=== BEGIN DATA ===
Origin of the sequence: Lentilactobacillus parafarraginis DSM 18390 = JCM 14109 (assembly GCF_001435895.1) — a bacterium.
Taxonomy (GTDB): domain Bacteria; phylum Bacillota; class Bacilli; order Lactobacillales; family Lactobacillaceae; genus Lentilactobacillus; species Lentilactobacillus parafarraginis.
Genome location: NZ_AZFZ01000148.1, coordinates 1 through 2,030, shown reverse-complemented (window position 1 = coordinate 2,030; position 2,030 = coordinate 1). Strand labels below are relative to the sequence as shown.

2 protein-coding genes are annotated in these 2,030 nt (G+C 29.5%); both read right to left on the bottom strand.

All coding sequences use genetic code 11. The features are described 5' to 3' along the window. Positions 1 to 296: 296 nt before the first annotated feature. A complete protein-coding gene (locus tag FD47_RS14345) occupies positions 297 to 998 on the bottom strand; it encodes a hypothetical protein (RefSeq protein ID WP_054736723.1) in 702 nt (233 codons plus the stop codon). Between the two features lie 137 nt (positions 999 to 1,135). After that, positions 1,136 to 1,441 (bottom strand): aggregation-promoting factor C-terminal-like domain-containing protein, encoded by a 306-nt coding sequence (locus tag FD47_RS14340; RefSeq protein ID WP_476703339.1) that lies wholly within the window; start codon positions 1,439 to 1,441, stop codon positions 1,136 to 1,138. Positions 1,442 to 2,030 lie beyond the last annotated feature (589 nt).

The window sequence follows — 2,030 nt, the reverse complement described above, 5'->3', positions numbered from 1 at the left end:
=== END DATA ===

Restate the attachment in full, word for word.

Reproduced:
Origin of the sequence: Lentilactobacillus parafarraginis DSM 18390 = JCM 14109 (assembly GCF_001435895.1) — a bacterium.
Taxonomy (GTDB): domain Bacteria; phylum Bacillota; class Bacilli; order Lactobacillales; family Lactobacillaceae; genus Lentilactobacillus; species Lentilactobacillus parafarraginis.
Genome location: NZ_AZFZ01000148.1, coordinates 1 through 2,030, shown reverse-complemented (window position 1 = coordinate 2,030; position 2,030 = coordinate 1). Strand labels below are relative to the sequence as shown.

2 protein-coding genes are annotated in these 2,030 nt (G+C 29.5%); both read right to left on the bottom strand.

All coding sequences use genetic code 11. The features are described 5' to 3' along the window. Positions 1 to 296: 296 nt before the first annotated feature. A complete protein-coding gene (locus tag FD47_RS14345) occupies positions 297 to 998 on the bottom strand; it encodes a hypothetical protein (RefSeq protein ID WP_054736723.1) in 702 nt (233 codons plus the stop codon). Between the two features lie 137 nt (positions 999 to 1,135). After that, positions 1,136 to 1,441 (bottom strand): aggregation-promoting factor C-terminal-like domain-containing protein, encoded by a 306-nt coding sequence (locus tag FD47_RS14340; RefSeq protein ID WP_476703339.1) that lies wholly within the window; start codon positions 1,439 to 1,441, stop codon positions 1,136 to 1,138. Positions 1,442 to 2,030 lie beyond the last annotated feature (589 nt).

The window sequence follows — 2,030 nt, the reverse complement described above, 5'->3', positions numbered from 1 at the left end: